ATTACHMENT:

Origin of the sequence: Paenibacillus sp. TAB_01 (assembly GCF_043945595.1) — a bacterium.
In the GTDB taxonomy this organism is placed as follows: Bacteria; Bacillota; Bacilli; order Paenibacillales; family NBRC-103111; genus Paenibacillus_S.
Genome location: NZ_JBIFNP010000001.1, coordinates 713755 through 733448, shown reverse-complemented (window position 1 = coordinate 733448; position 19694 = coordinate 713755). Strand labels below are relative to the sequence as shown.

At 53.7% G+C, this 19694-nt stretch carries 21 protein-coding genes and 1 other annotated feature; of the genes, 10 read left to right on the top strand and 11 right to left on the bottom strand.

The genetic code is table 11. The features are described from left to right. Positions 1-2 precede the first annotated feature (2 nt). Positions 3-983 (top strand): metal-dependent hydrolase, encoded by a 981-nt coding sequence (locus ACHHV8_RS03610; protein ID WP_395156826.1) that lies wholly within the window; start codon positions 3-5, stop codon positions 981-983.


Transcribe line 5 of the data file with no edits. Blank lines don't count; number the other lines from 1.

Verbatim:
The genetic code is table 11. The features are described from left to right. Positions 1-2 precede the first annotated feature (2 nt). Positions 3-983 (top strand): metal-dependent hydrolase, encoded by a 981-nt coding sequence (locus ACHHV8_RS03610; protein ID WP_395156826.1) that lies wholly within the window; start codon positions 3-5, stop codon positions 981-983.